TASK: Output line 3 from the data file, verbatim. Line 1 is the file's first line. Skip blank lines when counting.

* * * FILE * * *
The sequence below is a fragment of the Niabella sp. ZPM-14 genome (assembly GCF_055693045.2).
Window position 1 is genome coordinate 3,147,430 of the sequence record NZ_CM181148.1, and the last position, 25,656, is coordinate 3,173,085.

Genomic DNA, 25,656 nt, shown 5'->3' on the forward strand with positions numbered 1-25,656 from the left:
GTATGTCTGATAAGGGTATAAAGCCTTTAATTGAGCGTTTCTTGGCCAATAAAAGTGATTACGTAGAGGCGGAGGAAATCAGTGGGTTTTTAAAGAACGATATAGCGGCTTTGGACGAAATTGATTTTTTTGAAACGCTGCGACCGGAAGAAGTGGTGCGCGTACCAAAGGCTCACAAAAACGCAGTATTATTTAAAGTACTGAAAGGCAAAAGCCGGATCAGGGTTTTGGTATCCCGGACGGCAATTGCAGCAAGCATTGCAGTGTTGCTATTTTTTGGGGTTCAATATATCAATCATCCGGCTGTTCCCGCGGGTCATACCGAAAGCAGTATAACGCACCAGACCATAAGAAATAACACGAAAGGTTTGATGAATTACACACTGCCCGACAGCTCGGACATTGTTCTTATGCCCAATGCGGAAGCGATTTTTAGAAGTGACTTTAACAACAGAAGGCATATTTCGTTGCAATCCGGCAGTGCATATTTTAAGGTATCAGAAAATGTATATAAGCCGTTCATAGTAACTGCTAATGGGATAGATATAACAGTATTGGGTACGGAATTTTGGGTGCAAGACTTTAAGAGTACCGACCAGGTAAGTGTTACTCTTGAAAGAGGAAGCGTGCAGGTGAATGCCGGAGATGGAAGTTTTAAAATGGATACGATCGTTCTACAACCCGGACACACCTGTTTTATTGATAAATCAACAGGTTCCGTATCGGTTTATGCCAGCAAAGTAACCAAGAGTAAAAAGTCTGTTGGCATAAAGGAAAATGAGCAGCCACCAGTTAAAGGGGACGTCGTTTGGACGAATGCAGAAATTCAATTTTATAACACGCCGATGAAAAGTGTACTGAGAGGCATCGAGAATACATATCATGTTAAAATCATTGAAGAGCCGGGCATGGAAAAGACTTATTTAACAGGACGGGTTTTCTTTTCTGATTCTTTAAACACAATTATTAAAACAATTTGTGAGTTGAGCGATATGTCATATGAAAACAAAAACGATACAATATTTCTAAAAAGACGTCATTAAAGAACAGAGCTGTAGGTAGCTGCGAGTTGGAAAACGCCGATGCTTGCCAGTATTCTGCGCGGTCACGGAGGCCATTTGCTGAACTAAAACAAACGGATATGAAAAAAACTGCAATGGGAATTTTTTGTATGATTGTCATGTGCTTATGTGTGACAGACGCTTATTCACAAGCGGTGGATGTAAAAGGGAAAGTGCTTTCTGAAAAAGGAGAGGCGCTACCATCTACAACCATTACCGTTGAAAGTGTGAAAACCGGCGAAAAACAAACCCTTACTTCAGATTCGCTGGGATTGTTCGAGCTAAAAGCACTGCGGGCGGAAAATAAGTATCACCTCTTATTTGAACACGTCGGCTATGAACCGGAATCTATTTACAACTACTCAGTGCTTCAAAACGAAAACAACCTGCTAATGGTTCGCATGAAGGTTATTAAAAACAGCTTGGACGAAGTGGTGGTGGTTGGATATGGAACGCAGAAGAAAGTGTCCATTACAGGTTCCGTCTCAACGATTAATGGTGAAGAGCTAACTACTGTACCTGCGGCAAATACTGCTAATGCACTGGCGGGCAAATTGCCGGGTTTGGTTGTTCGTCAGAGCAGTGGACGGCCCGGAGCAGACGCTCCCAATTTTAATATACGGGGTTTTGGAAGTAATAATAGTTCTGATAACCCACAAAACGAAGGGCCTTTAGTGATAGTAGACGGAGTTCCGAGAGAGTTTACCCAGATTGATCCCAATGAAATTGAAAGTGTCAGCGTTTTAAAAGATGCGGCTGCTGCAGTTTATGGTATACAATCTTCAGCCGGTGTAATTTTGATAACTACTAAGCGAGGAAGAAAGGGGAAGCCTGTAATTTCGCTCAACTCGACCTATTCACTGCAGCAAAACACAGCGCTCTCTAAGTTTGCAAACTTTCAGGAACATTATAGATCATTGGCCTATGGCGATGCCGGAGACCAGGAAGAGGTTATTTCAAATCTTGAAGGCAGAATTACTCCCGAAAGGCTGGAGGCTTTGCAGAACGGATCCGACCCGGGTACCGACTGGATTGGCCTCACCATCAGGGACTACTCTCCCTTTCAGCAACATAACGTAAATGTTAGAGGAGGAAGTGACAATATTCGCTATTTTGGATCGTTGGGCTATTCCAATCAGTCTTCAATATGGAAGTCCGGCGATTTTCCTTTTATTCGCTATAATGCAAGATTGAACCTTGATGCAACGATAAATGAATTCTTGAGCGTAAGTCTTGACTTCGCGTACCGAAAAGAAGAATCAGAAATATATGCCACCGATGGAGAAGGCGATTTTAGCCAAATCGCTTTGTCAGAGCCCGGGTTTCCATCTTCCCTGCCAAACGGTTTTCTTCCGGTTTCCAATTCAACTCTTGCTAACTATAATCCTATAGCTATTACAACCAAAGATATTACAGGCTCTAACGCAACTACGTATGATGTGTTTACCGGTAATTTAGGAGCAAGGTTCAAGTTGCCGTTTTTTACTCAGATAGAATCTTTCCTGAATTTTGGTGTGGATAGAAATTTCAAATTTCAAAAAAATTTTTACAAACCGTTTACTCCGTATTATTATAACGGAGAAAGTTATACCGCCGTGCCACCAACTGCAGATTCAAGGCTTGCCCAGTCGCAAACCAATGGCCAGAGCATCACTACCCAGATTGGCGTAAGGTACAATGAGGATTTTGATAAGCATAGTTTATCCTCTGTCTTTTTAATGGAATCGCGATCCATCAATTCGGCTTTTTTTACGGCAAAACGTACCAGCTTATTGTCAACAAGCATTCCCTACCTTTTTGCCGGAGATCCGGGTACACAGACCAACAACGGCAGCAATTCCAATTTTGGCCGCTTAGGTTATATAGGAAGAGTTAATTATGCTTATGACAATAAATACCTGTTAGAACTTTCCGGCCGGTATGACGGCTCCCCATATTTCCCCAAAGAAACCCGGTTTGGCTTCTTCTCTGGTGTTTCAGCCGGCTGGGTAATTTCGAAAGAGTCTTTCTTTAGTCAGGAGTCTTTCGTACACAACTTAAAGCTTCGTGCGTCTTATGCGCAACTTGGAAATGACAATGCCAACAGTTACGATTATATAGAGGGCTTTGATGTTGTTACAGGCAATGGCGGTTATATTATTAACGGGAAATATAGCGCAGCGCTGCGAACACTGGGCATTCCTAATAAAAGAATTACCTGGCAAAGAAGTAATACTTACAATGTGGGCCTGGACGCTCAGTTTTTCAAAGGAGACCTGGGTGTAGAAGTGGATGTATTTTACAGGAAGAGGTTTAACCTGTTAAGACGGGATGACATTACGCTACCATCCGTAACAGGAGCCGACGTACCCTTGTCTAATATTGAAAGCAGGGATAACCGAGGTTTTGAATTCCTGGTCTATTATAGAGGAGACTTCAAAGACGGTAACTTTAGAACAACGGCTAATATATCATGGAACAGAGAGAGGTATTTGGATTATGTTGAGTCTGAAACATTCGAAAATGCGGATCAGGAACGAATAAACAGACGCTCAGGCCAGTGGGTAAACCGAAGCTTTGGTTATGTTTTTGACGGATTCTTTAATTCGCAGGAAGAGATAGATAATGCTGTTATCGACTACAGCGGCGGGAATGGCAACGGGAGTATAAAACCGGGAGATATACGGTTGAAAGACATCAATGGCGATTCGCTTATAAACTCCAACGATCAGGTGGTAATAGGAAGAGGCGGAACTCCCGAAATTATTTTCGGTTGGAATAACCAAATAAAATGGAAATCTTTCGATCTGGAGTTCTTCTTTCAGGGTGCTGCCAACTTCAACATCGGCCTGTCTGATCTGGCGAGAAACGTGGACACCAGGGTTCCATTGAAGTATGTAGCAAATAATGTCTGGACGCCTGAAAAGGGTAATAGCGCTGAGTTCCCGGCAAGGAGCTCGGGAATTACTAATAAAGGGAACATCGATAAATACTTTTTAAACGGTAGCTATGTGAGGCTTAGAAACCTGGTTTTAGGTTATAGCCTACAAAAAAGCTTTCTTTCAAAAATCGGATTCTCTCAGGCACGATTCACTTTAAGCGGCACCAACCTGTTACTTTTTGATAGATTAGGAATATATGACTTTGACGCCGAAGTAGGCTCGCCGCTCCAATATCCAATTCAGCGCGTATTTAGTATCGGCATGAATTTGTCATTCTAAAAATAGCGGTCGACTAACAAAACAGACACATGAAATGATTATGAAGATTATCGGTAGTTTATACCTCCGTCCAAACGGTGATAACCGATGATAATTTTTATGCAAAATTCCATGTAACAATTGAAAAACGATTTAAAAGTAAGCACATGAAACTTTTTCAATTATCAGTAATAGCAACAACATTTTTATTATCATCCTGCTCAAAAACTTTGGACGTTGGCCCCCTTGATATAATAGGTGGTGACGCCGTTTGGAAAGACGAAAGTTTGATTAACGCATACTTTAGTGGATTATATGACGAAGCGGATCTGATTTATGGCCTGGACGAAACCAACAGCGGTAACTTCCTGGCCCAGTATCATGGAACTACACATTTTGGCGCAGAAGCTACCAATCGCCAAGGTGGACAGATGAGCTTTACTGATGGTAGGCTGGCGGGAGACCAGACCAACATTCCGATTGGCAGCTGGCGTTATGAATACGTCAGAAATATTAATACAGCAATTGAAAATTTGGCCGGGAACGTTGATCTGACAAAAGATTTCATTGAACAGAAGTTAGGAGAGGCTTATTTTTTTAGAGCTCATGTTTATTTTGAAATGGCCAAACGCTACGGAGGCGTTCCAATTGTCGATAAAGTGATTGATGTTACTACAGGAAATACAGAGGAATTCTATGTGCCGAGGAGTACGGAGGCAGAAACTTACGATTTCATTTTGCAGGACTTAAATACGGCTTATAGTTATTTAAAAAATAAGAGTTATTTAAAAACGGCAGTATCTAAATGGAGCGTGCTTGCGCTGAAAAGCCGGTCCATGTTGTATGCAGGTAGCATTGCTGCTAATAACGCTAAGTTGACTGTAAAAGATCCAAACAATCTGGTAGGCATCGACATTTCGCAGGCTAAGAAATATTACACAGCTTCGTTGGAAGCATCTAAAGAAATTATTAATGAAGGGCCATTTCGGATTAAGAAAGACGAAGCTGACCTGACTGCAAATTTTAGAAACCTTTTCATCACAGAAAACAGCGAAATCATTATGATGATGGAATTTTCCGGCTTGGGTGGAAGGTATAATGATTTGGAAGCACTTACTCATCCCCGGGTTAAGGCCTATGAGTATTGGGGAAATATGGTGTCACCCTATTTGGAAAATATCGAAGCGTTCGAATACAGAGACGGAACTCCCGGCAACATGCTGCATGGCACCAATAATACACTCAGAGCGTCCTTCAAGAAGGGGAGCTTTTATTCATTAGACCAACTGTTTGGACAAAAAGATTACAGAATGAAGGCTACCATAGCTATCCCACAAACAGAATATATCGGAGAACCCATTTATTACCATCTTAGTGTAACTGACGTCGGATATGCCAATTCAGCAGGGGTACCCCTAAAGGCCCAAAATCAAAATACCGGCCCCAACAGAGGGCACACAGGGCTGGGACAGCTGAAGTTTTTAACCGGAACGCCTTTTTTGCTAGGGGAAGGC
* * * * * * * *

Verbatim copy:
Genomic DNA, 25,656 nt, shown 5'->3' on the forward strand with positions numbered 1-25,656 from the left: